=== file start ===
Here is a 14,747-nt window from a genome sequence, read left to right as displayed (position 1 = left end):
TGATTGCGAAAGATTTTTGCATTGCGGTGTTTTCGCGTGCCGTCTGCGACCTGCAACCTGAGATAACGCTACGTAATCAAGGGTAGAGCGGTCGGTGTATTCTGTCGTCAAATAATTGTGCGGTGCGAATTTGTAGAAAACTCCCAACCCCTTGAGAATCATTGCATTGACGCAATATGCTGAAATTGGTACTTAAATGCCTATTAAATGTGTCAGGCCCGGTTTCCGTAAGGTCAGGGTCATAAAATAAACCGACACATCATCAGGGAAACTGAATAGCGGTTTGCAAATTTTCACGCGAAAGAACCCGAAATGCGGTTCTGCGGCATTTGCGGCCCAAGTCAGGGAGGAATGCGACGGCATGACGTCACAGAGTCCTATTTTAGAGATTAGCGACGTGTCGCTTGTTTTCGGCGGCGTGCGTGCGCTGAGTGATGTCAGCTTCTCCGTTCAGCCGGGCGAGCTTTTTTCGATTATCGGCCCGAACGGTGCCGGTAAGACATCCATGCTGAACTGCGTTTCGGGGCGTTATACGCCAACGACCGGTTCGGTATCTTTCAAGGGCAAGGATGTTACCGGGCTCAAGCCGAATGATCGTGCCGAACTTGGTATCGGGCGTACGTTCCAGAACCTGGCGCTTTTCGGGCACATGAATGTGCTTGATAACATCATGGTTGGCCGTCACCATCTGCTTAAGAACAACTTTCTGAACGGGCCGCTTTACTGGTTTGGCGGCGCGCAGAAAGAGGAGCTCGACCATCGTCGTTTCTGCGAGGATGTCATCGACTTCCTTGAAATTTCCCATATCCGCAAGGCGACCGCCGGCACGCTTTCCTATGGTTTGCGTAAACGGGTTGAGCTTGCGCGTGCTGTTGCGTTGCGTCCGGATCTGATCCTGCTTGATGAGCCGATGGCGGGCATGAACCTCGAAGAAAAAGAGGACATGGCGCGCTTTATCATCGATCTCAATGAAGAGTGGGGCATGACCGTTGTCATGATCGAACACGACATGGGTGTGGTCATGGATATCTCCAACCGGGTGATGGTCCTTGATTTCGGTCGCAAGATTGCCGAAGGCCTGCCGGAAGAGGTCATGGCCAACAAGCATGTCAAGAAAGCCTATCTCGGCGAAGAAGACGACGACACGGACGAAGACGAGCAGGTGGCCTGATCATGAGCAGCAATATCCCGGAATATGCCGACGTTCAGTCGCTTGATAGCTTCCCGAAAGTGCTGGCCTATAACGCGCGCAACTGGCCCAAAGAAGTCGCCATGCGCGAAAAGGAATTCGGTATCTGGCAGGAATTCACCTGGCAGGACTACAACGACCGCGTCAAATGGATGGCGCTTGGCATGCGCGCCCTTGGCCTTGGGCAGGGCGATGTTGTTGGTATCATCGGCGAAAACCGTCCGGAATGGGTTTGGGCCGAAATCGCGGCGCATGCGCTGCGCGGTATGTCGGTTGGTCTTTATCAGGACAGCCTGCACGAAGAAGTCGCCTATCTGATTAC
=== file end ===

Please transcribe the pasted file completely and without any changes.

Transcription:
Here is a 14,747-nt window from a genome sequence, read left to right as displayed (position 1 = left end):
TGATTGCGAAAGATTTTTGCATTGCGGTGTTTTCGCGTGCCGTCTGCGACCTGCAACCTGAGATAACGCTACGTAATCAAGGGTAGAGCGGTCGGTGTATTCTGTCGTCAAATAATTGTGCGGTGCGAATTTGTAGAAAACTCCCAACCCCTTGAGAATCATTGCATTGACGCAATATGCTGAAATTGGTACTTAAATGCCTATTAAATGTGTCAGGCCCGGTTTCCGTAAGGTCAGGGTCATAAAATAAACCGACACATCATCAGGGAAACTGAATAGCGGTTTGCAAATTTTCACGCGAAAGAACCCGAAATGCGGTTCTGCGGCATTTGCGGCCCAAGTCAGGGAGGAATGCGACGGCATGACGTCACAGAGTCCTATTTTAGAGATTAGCGACGTGTCGCTTGTTTTCGGCGGCGTGCGTGCGCTGAGTGATGTCAGCTTCTCCGTTCAGCCGGGCGAGCTTTTTTCGATTATCGGCCCGAACGGTGCCGGTAAGACATCCATGCTGAACTGCGTTTCGGGGCGTTATACGCCAACGACCGGTTCGGTATCTTTCAAGGGCAAGGATGTTACCGGGCTCAAGCCGAATGATCGTGCCGAACTTGGTATCGGGCGTACGTTCCAGAACCTGGCGCTTTTCGGGCACATGAATGTGCTTGATAACATCATGGTTGGCCGTCACCATCTGCTTAAGAACAACTTTCTGAACGGGCCGCTTTACTGGTTTGGCGGCGCGCAGAAAGAGGAGCTCGACCATCGTCGTTTCTGCGAGGATGTCATCGACTTCCTTGAAATTTCCCATATCCGCAAGGCGACCGCCGGCACGCTTTCCTATGGTTTGCGTAAACGGGTTGAGCTTGCGCGTGCTGTTGCGTTGCGTCCGGATCTGATCCTGCTTGATGAGCCGATGGCGGGCATGAACCTCGAAGAAAAAGAGGACATGGCGCGCTTTATCATCGATCTCAATGAAGAGTGGGGCATGACCGTTGTCATGATCGAACACGACATGGGTGTGGTCATGGATATCTCCAACCGGGTGATGGTCCTTGATTTCGGTCGCAAGATTGCCGAAGGCCTGCCGGAAGAGGTCATGGCCAACAAGCATGTCAAGAAAGCCTATCTCGGCGAAGAAGACGACGACACGGACGAAGACGAGCAGGTGGCCTGATCATGAGCAGCAATATCCCGGAATATGCCGACGTTCAGTCGCTTGATAGCTTCCCGAAAGTGCTGGCCTATAACGCGCGCAACTGGCCCAAAGAAGTCGCCATGCGCGAAAAGGAATTCGGTATCTGGCAGGAATTCACCTGGCAGGACTACAACGACCGCGTCAAATGGATGGCGCTTGGCATGCGCGCCCTTGGCCTTGGGCAGGGCGATGTTGTTGGTATCATCGGCGAAAACCGTCCGGAATGGGTTTGGGCCGAAATCGCGGCGCATGCGCTGCGCGGTATGTCGGTTGGTCTTTATCAGGACAGCCTGCACGAAGAAGTCGCCTATCTGATTAC